Rhoda’s Famous Hot Tamales is another must eat along the way. You can’t miss this one as you drive through Lake Village next to Lake Chicot. The tamales are hot and fresh every day, and really are famous the world over as Arkansas best tamales. However, Rhoda’s also makes some killer pies as well. So make sure you fill up on tamales, get some to go, and grab a pie for the rest of the trip as well!

Scenic Sights to See in Arkansas

The scenic overlooks of the northern Mississippi River have given way to different sights by the time you reach the Great River Road in Arkansas. However, this portion of the Great River Road is pretty scenic in its own right. All along the way you’ll find examples of life in the Mississippi Delta, including farms and plantations. One plantation in particular you can stop at is Lakeport Plantation which is still in operation today and sits just off the Mississippi River.

One of the most scenic places you’ll drive through is the White River National Wildlife Refuge. You’ll find old cypress trees and quiet bayous. It preserves a part of the natural state that’s different than much of what the rest of Arkansas offers. There is plenty of hiking available, giving you the chance to stretch your legs on an otherwise long drive. The refuge stretches for miles north and south of the road, giving you plenty of ways to find some solitude as well.

Lake Chicot is a natural wonder along the Great River Road in Arkansas
Explore the cypress trees and swamps along Lake Chicot

Towards the southern portion of the Great River Road as it runs through Arkansas, you’ll encounter Lake Chicot. This lake is the largest oxbow lake in the United States. Formed from a massive oxbow that separated form the Mississippi River over 300 years ago. It’s a perfect place for fishing and boating, but also offers more than 100 campsites. The Lake is a fantastic place to spend a couple of days, especially if you’re road tripping in the summer heat.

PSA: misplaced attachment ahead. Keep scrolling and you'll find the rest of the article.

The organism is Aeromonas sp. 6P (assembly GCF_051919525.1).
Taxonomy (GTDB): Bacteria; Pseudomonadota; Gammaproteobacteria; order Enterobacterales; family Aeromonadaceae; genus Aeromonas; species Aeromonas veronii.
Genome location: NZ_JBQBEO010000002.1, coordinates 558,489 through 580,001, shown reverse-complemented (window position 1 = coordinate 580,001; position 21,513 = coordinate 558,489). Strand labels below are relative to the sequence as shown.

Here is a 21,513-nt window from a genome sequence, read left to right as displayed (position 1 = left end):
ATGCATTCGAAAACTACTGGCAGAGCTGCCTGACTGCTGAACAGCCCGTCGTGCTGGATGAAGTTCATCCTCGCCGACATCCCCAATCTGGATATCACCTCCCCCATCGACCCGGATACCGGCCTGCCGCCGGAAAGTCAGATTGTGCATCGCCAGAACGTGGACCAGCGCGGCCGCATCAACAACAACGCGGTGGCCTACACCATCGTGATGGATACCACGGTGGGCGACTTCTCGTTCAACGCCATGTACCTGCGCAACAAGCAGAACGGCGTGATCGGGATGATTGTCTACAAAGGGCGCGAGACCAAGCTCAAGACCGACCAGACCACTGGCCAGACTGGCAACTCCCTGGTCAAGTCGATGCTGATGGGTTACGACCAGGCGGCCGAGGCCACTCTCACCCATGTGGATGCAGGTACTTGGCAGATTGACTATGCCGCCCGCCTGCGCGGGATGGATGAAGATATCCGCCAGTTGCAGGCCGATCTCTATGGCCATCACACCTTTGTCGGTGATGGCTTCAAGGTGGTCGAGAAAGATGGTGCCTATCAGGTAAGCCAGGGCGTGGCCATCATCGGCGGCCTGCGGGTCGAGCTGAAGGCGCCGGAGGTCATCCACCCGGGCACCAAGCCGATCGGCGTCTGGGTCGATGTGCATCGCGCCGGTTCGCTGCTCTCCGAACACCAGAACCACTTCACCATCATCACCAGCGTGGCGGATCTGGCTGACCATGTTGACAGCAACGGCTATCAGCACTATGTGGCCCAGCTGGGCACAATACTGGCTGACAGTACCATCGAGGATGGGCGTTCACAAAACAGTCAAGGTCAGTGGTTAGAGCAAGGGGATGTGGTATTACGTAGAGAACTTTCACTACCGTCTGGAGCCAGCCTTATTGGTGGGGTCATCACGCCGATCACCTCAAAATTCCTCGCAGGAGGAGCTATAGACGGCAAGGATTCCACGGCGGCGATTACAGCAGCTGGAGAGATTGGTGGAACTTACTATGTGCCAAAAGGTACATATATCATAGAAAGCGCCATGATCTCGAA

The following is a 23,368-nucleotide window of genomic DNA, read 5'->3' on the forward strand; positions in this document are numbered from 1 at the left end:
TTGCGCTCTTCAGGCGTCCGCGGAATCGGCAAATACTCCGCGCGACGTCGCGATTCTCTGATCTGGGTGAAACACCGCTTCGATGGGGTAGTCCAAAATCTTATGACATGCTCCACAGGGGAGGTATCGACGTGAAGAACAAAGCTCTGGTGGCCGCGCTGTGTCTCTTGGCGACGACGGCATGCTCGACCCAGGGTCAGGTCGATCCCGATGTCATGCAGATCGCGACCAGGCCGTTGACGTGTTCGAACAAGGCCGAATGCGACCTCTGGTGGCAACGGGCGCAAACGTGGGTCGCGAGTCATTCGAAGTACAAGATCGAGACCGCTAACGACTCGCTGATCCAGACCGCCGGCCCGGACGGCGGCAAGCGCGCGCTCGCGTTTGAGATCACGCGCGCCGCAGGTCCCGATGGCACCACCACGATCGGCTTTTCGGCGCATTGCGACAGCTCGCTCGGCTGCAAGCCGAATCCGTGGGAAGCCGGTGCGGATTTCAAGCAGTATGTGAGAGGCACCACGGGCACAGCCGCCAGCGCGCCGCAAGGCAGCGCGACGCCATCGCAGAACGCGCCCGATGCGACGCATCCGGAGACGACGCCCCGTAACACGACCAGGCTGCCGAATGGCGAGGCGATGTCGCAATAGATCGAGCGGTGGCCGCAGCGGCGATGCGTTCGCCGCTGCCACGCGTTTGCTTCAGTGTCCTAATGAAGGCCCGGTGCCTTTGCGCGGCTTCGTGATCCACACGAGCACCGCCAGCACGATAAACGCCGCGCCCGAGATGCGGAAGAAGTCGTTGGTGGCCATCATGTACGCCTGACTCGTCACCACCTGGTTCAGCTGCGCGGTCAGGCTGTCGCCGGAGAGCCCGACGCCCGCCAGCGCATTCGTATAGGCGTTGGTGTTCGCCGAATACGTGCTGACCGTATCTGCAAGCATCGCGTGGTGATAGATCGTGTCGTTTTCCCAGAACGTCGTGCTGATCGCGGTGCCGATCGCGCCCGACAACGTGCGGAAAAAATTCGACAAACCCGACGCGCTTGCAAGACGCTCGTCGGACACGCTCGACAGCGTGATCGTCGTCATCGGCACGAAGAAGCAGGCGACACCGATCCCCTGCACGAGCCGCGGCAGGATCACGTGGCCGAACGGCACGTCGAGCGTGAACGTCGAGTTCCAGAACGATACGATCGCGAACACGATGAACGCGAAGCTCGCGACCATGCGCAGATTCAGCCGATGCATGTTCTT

Notes on Driving the Great River Road in Arkansas

Unlike Missouri to the north, the Great River Road is well defined in Arkansas. You can easily drive from the border with Missouri all the way to the border with Louisiana. There are also a few spurs or other loops you can take to extend the trip. However, I’d also be the first to say that you don’t need to stick to the defined route 100% of the time.

The biggest reason for this is that it’s just not as scenic as the portion in states like Iowa, Wisconsin, or Minnesota. Much of the road runs miles away from the river, so there aren’t many overlooks. That’s not to say it’s not a nice drive, but it’s more about the destinations than the drive itself. There is still a ton to see and do along the way, so make time for that.

Another thought to consider is that there are few crossings over the river. If you’re just driving the Great River Road through Arkansas, then you can ignore this. Yet, if you’re taking in all ten states like we did, you’ll want to strategically cross the river. Plan out ahead where you’ll make crossings into Tennessee (Memphis) and Mississippi to enjoy what is on that side of the river too.

Expanding Your Trip to Arkansas Beyond the River

Arkansas really does live up to it’s name as the Natural State. Taking a road trip along it’s eastern side isn’t the only way that you can explore the state. I’ve gotten a chance to spend a bunch of time in Northwest Arkansas. It’s a really relaxed part of the state, with a ton of natural beauty all around. You can also take a trip through the central portion of the state, visiting iconic cities like Little Rock or Hot Springs. Take advantage of your time in the state and the freedom of the open road to explore everything Arkansas has to offer.